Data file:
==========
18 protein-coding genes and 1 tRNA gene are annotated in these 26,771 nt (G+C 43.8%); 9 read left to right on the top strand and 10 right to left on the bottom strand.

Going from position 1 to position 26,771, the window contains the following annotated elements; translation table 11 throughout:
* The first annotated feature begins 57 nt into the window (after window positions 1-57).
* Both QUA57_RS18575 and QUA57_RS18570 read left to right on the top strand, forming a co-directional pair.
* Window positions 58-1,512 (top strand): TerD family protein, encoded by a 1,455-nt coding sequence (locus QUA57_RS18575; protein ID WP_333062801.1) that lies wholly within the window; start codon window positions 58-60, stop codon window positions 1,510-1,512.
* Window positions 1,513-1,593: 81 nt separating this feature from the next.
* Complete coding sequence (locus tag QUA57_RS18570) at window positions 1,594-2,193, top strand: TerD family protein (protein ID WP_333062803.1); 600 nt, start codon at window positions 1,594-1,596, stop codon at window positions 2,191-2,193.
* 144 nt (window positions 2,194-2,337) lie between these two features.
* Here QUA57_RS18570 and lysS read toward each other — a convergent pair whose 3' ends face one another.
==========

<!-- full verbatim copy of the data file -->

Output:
18 protein-coding genes and 1 tRNA gene are annotated in these 26,771 nt (G+C 43.8%); 9 read left to right on the top strand and 10 right to left on the bottom strand.

Going from position 1 to position 26,771, the window contains the following annotated elements; translation table 11 throughout:
* The first annotated feature begins 57 nt into the window (after window positions 1-57).
* Both QUA57_RS18575 and QUA57_RS18570 read left to right on the top strand, forming a co-directional pair.
* Window positions 58-1,512 (top strand): TerD family protein, encoded by a 1,455-nt coding sequence (locus QUA57_RS18575; protein ID WP_333062801.1) that lies wholly within the window; start codon window positions 58-60, stop codon window positions 1,510-1,512.
* Window positions 1,513-1,593: 81 nt separating this feature from the next.
* Complete coding sequence (locus tag QUA57_RS18570) at window positions 1,594-2,193, top strand: TerD family protein (protein ID WP_333062803.1); 600 nt, start codon at window positions 1,594-1,596, stop codon at window positions 2,191-2,193.
* 144 nt (window positions 2,194-2,337) lie between these two features.
* Here QUA57_RS18570 and lysS read toward each other — a convergent pair whose 3' ends face one another.